2. Is the process of buying a supercar the same as buying a regular car?
Mark responds, "most people that come here have an idea that they want an exotic car, and it is really just a matter of somebody telling them the process. The usual client has already owned expensive cars, like a Porsche, but not these exotic brands. Understand that people coming to buy these cars are likely not going to finance them…. that's because the finance rates are not like other brands," he says. Large brands with big stocks of cars use finance incentives to move inventory. These brands don't do that. "0% for 72 months!" doesn't live here.
Mark's clients are
"prepared and able to buy a car"
by the time they come in the store.
In fact, Mark says that "most repeat and experienced customers in this end of the business are really aware and attuned to buying cars unseen. So, 60-70% of my personal business," he says, "have never been to the store. If they are buying a used car, they are completely taking my word for it and I value that."
Buying a supercar is similar to purchasing any car, but the numbers are higher and the experience is personal to the taste of the client. The difference is that many clients are running businesses and can't invest a lot of time to work with the factory to make a vehicle and, because of that, Mark explains, "it's a very consultative process that we do, [which] is very different than most car businesses."
3. Does anybody ever buy one of these cars from the showroom, or are they always ordered custom?
Mark says that sometimes people buy a car from the showroom because they simply don’t want to wait for delivery. Factory ordering is often a four or five months process, much longer potentially if the car is in high demand or a new release. So people do drive a supercar off the showroom floor. This often depends on which brand the buyer wants. When St. Louis Motorcars opened in 2002, it was exclusively a Bentley dealer. Since opening they have sold 600 Bentleys and added multiple other brands. Some brands, like Bugatti, almost never have a showroom model because every car is made specifically for a buyer. Plus, the cars are generally about $3M, so stocking inventory would be financially unfeasible.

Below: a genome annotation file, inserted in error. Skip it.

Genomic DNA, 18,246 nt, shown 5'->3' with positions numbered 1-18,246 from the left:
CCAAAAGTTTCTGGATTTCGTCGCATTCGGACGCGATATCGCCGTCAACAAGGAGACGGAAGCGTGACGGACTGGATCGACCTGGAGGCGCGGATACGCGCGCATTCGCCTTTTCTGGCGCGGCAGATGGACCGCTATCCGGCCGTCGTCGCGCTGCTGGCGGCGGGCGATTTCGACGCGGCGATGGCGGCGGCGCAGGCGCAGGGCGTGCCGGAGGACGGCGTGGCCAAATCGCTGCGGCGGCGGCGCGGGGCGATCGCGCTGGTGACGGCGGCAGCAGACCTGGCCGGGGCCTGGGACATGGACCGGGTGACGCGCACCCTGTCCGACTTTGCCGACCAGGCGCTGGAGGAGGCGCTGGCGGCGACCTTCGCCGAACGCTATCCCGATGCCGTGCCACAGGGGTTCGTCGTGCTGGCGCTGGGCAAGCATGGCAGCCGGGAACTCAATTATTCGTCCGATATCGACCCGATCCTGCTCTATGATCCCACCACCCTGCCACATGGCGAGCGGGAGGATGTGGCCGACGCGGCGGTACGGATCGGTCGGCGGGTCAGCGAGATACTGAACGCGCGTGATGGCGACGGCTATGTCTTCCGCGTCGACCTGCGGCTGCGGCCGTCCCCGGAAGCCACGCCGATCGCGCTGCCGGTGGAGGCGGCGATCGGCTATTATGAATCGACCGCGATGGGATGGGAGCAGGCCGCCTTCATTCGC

4. Is there any driver training for buyers?
OK, so my real question is, "has anybody ever crashed an exotic car while driving off the lot?" Mark says he's never had a buyer get in an accident on a test-drive or at the dealership. BUT, the answer for the store in general, unfortunately, is, "yes, someone crashed." The dealership used to carry Maserati, and a prospective buyer once crashed just outside the dealerhsip with another salesman. Can you imagine damaging an $80,000 Quattroporte the first time off the lot? The road conditions were icy. So now, as a personal policy, Mark never takes anybody on a test-drive after dark or in inclement weather.
The real answer here is that there is no driver training from the dealership. In fact, Mark tells me that many buyers don't even conduct a test drive. Some buyers have a proxy buy the car for them. Others might even purchase a car over the phone. For those who desire education, all the brands offer driving experiences that cost a few thousand dollars and provide not only professional training but incredible opportunities to safely push the cars to their limits.
5. Are you concerned about people damaging the cars?
Speaking of one client, Mark says, "he could buy the store if he wanted and was a former race car driver in Europe; but, he's [always] respectful driving the cars." Mark tells me that is very rare that anyone will push the cars hard in a test-drive or leaving the lot. His experience is that everyone understands that they need to follow the law and are part of the flow of traffic.
I had it in my mind that maybe the dealership had worked a deal with a nearby, small airport to allow the use of a runway to open up the cars. But, that is not the case. Drives are usually a normal circle around the area. Nothing too fancy. In fact, even if the drivers did want to open up the cars, there is little reason to fear damage to the cars. Mark said, "these are so well engineered today, they are not the Rolls Royces or Lamborghinis of 20 years ago." He says that Lamborghini, for instance, "hot tests" all their engines on a stand, running them at 80%, under strain, to ensure that engines are "broken-in" and fully capable before installation and delivery.